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Hey. I have just got a mamiya RZ67 with 110mm lens and want to shoot at the maximum aperture to get great portraits. I'll need an ND8 (3stop) filter but don't know how to get accurate light meter readings with the ND filter on as the light meter will not have the same 3 stop difference and so will be 3 stops inaccurate.

I would put the same filter on my digital lens but it doesn't go down to 2.8.
Many ways to meter with the ND filter. You can put the filter in front of the meter if you use reflected mode. You can set the ISO 3 stops slower than your film. You can simply mentally increase exposure by 3 stops from what the meter read. They all give you accurate enough reading.
 

Sirius Glass

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If the meter is behind the lens, then the meter will adjust for the filter. Otherwise reset the light meter for three stops slower [ISO 400 ==> 100, ISO 100 ==> 25].
 

MattKing

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If the meter is behind the lens, then the meter will adjust for the filter. Otherwise reset the light meter for three stops slower [ISO 400 ==> 100, ISO 100 ==> 25].
Actually, ISO 50 is the end point.
400 - 200, 200 - 100, 100 - 50.
 
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I have always thought that this idea of marking the exposure corrections on filters with "X-times" multiplying factors was - in a word - stupid. The only thing even more stupid than that is that it was never changed, since decades and decades and decades.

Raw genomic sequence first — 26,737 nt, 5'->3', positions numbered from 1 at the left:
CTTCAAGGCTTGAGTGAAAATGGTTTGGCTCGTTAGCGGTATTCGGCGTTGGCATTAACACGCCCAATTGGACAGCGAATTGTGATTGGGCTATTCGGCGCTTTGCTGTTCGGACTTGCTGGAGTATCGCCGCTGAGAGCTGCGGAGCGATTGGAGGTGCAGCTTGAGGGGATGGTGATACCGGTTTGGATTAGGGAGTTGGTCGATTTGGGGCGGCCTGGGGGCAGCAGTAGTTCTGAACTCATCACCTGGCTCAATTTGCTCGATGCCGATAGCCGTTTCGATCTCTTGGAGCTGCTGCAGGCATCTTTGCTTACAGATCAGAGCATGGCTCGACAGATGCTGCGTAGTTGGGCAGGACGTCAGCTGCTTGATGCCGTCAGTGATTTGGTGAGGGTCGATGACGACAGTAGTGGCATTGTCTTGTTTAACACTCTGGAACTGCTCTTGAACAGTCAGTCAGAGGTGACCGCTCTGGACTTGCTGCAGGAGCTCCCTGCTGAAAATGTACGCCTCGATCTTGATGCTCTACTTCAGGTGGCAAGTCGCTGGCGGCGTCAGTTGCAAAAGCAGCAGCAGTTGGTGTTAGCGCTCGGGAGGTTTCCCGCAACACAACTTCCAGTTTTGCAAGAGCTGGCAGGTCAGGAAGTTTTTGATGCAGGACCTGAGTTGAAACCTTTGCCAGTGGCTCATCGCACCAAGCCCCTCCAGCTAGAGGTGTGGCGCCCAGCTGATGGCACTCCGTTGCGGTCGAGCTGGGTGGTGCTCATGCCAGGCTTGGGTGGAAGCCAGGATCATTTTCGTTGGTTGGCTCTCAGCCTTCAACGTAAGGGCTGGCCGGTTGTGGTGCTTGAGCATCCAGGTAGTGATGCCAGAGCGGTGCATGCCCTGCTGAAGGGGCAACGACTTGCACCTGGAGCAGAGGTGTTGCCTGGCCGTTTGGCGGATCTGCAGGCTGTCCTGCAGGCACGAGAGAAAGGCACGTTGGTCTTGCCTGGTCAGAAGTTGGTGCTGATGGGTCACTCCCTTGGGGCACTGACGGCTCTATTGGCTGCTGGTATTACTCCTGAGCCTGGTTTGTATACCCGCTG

The surprising amount of mistakes and wrong figures reported in this thread confirms my opinion that using "X-times" multiplying factors is indeed a stupid idea in first place, which leads to frequent errors, and makers should change it immediately as there is no real reason not to change it to "number and/or fractions of stops".
 

msage

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I have always thought that this idea of marking the exposure corrections on filters with "X-times" multiplying factors was - in a word - stupid. The only thing even more stupid than that is that it was never changed, since decades and decades and decades.

The surprising amount of mistakes and wrong figures reported in this thread confirms my opinion that using "X-times" multiplying factors is indeed a stupid idea in first place, which leads to frequent errors, and makers should change it immediately as there is no real reason not to change it to "number and/or fractions of stops".

Been using the "x-times" and "stops" methods for may years now. Simple and it works, never thought it was "stupid".
 

Sirius Glass

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If the meter is behind the lens, then the meter will adjust for the filter. Otherwise reset the light meter for three stops slower [ISO 400 ==> 100, ISO 100 ==> 25].

Actually, ISO 50 is the end point.
400 - 200, 200 - 100, 100 - 50.

But 100 ==> 50 is only one stop. I should have posted 100 ==> 12.5.


.
 

MattKing